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Published On: Wed, May 30th, 2018

Ontario Motorists Overpaid $5B for Auto Insurance, Report Finds

Drivers in Ontario may have overpaid as much as $5 billion for auto insurance, according to a new report released by the Ontario Trial Lawyers Association (OTLA).

Claims are on the decline, but insurance profits soared to $1.5 billion in 2016. The figure represents a 60% increase compared to four years earlier, according to the report.

The OTLA estimates that drivers paid $143 more out of pocket each year for auto insurance.

photo supplied, courtesy of guest blogging network

“The insurance industry is not required to disclose the profit it makes,” said OTLA president Claire Wilkinson. “Everybody who drives a car in Ontario has to buy insurance, the government regulates how much is charged in premiums, but even the financial commission and the government don’t know how much profit they make.”

The increase in profits, according to the report, is likely due to a widening gap between the cost of claims coverage and premiums. Claims decreased by 27% in 2011, but premiums barely budged.

The report’s author says it’s difficult to determine the cause, as insurance companies are not required to report their actual operating expenses.

Ontario has the second-highest premiums in Canada, just behind British Columbia.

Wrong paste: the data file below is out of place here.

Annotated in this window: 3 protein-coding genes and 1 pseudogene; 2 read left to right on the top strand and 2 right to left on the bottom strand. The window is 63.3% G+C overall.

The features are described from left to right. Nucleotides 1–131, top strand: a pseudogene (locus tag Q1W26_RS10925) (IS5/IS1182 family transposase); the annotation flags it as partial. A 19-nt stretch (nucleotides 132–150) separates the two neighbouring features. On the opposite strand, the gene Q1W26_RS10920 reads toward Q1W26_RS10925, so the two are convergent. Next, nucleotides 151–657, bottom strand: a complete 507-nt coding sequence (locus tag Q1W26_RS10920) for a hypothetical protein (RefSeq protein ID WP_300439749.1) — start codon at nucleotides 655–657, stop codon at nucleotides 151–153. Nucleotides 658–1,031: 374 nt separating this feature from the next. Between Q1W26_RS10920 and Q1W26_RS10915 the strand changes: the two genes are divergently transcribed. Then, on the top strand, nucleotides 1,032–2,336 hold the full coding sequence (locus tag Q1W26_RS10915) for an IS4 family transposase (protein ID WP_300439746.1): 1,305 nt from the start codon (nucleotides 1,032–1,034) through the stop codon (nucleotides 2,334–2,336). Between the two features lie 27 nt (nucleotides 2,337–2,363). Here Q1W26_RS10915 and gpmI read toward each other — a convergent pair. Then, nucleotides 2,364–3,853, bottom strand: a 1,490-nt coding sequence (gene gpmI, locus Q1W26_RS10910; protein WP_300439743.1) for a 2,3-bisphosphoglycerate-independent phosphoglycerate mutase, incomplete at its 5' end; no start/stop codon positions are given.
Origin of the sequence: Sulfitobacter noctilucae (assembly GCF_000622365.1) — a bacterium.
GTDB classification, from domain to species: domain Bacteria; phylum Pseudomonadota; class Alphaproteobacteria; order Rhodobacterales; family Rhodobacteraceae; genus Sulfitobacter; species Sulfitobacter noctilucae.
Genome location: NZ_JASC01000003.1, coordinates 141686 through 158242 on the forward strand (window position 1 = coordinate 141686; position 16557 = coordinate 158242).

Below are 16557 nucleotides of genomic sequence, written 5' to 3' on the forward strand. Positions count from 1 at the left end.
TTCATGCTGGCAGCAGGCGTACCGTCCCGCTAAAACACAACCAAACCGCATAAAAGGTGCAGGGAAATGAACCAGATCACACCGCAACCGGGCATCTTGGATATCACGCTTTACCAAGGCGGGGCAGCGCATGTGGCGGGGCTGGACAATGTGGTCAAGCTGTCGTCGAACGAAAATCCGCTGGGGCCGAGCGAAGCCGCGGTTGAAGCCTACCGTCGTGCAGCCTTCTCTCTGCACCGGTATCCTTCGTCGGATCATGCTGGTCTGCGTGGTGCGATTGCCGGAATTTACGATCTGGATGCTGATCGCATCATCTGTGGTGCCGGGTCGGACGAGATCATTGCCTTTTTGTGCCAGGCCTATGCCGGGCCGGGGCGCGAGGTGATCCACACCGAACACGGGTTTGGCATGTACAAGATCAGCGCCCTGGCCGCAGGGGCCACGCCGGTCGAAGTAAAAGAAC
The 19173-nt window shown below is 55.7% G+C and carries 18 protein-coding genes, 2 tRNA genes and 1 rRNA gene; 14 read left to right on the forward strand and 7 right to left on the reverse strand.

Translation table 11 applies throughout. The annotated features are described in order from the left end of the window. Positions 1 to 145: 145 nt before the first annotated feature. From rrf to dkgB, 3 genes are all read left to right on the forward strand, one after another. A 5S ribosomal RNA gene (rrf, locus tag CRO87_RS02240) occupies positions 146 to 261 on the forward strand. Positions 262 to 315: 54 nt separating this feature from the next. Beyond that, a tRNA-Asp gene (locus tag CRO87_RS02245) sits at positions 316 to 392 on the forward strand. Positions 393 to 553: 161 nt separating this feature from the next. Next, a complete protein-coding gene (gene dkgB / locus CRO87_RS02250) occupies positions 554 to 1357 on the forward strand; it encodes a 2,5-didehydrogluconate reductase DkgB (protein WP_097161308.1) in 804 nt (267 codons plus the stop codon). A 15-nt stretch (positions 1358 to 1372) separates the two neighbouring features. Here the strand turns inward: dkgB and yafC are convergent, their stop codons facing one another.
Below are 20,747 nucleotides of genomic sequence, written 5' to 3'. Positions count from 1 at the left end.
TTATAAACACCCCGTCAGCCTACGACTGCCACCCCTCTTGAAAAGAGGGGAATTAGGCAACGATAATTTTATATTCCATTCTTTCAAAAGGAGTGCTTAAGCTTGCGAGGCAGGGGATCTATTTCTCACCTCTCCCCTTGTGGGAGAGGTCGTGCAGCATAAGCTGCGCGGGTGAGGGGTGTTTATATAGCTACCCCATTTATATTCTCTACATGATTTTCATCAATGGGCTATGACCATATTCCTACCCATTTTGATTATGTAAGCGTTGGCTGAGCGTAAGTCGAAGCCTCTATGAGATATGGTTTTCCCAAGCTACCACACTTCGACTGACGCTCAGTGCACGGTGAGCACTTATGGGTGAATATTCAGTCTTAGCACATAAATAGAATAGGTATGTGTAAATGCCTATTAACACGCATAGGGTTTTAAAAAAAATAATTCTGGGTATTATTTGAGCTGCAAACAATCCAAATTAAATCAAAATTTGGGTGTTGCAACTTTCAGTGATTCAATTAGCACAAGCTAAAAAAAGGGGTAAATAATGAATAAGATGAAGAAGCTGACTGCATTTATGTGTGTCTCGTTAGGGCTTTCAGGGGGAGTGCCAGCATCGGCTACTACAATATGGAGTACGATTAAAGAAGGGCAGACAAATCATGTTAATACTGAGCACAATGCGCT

Drivers may find some financial relief in a new “pay as you go” insurance being launched in Ontario. Those who log less than 9,000 km per year will be eligible for the “pay as you go” program, which will be the first of its kind in Canada.

Offered by CAA Insurance, the program is called MyPace. Ontario customers can enroll in the program starting in July. Drivers will keep track of how much they drive and pay for their insurance based on that mileage.

“People should be able to access the insurance they need, when they need it, at a price and payment schedule that works for them,” said Matthew Turack, CAA Insurance president.

As part of the program, a device is plugged into the vehicle that connects to a web portal or smartphone app to track mileage data and distances of trips.

The program is not like others that monitor the speed and braking patterns of drivers. MyPace is strictly mileage based.

The MyPace program may help drivers win the fight against higher insurance premiums.

Drivers who enroll will have mileage loaded in 1,000-kilometer increments. Alerts will be sent out when drivers near the end of an increment. If drivers exceed the annual cap, the underlying insurance premium rate will apply to the overage.

Author: Jacob Maslow

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- Outside contributors to the Dispatch are always welcome to offer their unique voices, contradictory opinions or presentation of information not included on the site.

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